On her 21st birthday, an astronaut takes off in a spaceship at near the speed of light. After 5 years have elapsed on her watch, she turns around and heads back at the same speed to rejoin her twin brother, who stayed at home. The traveling twin has aged 10 years (5 years out, 5 years back), so she arrives at home just in time to celebrate her 31st birthday. However, as viewed from Earth, her clock has been running slow, so her twin brother will now be much older than she is!

But what happens when you try to tell this story from the point of view of the traveling twin? She sees the Earth fly off at near the speed of light, turn around after 5 years, and return. From her point of view, it would seem, she’s at rest, whereas her brother is in motion, and hence it is he who should be younger at the reunion. So which one is really younger when they meet up, and why? For the answer you’ll have to wait until next week, but in the meantime you can entertain yourselves with these questions.

*** Optional note: I’m being very slightly dishonest here, because I didn’t mention that Alice has to account for the travel time of light. What Alice would actually see, looking through the binoculars, is that Bob’s clock would read less than 30 seconds, and she’d have to figure out that at that moment his clock actually read 30 seconds, but the light hadn’t reached her yet. I left it out because I didn’t want the story to be any more confusing than it had to be. If this is too much, just forget about it; it doesn’t make any difference to the story. As long as you’re reading, though, let me remind you that Bob’s clock really is running slow (in the reference frame of the Earth), and it’s not just a trick of observation.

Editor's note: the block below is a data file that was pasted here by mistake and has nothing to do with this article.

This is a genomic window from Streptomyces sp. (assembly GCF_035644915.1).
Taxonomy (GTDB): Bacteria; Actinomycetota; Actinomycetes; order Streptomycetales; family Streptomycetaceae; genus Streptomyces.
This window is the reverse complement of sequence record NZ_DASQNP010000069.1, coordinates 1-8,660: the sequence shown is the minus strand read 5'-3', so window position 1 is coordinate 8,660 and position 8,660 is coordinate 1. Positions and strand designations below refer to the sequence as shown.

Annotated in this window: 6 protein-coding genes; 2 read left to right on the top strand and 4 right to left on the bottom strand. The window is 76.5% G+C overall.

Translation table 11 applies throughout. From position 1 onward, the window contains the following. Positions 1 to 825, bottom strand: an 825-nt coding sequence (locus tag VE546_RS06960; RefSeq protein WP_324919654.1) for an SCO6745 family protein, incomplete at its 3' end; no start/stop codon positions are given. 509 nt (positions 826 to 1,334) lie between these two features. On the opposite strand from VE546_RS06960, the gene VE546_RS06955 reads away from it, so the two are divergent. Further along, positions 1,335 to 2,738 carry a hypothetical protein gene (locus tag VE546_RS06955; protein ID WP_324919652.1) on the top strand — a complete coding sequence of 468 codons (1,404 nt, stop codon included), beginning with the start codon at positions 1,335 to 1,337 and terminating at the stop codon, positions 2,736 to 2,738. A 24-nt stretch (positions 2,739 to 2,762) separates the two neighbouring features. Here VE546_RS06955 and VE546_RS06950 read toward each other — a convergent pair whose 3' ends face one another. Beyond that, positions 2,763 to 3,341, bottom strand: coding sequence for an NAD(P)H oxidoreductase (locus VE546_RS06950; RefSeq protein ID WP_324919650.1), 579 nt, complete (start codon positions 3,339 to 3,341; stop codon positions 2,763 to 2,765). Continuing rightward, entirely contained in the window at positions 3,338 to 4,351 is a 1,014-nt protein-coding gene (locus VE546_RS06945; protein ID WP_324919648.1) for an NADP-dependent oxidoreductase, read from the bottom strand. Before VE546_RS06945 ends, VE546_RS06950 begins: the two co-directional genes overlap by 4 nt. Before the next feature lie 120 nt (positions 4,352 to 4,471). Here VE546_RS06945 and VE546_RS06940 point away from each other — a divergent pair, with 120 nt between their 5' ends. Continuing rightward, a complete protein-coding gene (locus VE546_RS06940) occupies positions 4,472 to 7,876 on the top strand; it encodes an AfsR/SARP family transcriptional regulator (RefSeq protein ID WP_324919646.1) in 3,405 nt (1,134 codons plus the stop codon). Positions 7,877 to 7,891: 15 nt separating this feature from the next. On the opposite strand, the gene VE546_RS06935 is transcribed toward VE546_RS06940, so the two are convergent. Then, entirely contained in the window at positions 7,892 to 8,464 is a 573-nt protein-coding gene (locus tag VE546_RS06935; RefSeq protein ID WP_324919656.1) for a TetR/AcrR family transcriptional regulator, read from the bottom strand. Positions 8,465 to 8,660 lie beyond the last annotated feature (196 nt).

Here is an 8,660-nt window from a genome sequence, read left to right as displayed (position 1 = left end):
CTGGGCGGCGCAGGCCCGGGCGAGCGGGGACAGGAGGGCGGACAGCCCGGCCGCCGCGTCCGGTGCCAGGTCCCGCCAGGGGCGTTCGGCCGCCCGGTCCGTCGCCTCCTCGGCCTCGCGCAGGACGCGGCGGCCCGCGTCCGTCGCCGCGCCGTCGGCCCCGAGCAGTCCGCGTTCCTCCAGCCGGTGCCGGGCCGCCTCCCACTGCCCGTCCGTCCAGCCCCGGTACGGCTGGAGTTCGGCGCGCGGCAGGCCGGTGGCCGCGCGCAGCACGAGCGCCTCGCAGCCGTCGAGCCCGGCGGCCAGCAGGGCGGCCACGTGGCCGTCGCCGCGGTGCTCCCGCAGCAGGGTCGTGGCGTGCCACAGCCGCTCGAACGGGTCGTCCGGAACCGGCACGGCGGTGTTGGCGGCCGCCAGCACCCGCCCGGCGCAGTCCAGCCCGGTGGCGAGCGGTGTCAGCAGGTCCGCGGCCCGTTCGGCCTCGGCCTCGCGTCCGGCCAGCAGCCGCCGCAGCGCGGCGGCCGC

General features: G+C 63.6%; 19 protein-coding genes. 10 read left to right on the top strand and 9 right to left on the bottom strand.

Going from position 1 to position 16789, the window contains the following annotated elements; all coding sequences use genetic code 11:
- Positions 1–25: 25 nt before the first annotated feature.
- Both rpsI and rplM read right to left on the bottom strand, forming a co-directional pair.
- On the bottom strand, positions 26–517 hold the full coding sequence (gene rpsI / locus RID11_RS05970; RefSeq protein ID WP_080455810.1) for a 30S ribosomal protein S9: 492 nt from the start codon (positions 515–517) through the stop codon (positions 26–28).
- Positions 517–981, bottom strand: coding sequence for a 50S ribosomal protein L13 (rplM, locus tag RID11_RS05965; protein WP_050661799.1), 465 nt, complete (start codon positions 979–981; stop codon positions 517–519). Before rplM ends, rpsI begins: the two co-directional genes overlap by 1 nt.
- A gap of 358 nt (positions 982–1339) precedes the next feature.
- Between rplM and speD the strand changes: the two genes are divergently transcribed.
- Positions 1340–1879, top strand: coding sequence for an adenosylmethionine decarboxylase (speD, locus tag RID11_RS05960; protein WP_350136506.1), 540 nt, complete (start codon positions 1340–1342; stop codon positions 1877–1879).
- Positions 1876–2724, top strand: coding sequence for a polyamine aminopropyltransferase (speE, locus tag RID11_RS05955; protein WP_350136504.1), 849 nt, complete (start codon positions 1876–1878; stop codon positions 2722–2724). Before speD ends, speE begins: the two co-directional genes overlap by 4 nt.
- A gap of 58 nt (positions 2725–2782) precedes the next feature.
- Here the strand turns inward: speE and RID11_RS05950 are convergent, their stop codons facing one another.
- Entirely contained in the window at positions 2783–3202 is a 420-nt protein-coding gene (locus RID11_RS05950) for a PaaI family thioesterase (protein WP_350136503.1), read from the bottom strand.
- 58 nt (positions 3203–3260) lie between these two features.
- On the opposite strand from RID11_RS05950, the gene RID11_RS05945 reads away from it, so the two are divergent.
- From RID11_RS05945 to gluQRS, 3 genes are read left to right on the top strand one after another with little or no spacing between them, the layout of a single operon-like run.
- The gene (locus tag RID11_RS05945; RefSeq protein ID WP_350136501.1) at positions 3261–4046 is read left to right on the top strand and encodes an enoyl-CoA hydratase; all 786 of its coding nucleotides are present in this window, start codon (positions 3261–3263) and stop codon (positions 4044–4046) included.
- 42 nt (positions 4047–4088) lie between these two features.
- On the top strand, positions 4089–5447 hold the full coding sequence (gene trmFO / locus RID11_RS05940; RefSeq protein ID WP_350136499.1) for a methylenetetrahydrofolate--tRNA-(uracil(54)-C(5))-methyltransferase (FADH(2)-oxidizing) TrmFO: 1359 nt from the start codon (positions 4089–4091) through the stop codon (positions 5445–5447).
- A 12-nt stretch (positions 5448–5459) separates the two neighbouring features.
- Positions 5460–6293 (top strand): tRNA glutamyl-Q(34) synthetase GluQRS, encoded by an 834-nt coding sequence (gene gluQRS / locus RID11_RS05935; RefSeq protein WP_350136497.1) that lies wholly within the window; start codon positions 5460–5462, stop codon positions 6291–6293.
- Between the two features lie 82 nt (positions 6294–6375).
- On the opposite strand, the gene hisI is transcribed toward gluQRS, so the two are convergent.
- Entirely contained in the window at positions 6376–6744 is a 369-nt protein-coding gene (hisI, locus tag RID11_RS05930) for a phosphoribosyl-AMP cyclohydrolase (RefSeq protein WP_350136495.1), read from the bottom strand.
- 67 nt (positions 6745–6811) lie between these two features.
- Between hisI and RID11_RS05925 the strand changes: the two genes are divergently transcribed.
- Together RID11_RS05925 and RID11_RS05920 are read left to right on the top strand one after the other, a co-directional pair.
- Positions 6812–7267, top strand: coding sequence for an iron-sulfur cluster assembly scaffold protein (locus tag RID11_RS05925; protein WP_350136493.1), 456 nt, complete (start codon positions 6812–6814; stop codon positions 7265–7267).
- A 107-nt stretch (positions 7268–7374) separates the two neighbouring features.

Tuesday, September 11, 2007

Time dilation

By the way, as a quick note, I should probably mention that simultaneity, and all the other consequences of special relativity, are not a matter of one observer or another “getting it wrong”. When I say that event B comes before A according to one observer, but another observer says that A comes before B, it’s not that one of them has made a mistake. In the first observer’s frame, B really does come before A, and in the other observer’s frame, it really doesn’t. It’s weird.

I mention this because sooner or later one of you is going to read a bad relativity book, and it’s going to say something about one observer not accounting for the travel time of light, or something. But that has nothing to do with relativity. If I take a measurement of something, I have to be clever enough to subtract out any effect due to the signal taking time to reach me. Actually, if I’m really clever, I’ll get a bunch of low-ranking grad students and space them at intervals with a stopwatch and a ruler so they can just write down measurements and bring them back to me. It’s like when you see lightning and then later you hear the thunder, you might incorrectly believe that they didn’t come from the same source, because you didn’t account for their different travel times. But this isn’t relativity, this is just making a mistake.

Anyway, the weirdness this week is about time dilation. Simply put, time dilation says this:

In a moving frame, time runs slow.

How much slower? That’s the subject of this week’s question. (By the way, if you happen to get stuck, you can always write me a comment; I’m happy to help.)

Let’s say Bob hops on a spaceship that goes rocketing by the Earth at near the speed of light. Just as he passes by, Alice peeks in the window. If right at that moment Bob is, I dunno, say playing a game of pool, then Alice sees it as though it were happening in slow motion. If Bob jumps the cueball, it seems to float slowly through the air; if he sinks a ball, it drifts gently downwards to the bottom of the pocket; and a blast break doesn’t look nearly as impressive when Bob’s traveling at 90% of the speed of light.

Of course, if you ask Bob about all this, he’ll say he’s just moving at normal speed. As far as he’s concerned, his spaceship is completely stationary, and it’s the Earth that’s rocketing by in the other direction. Hmm…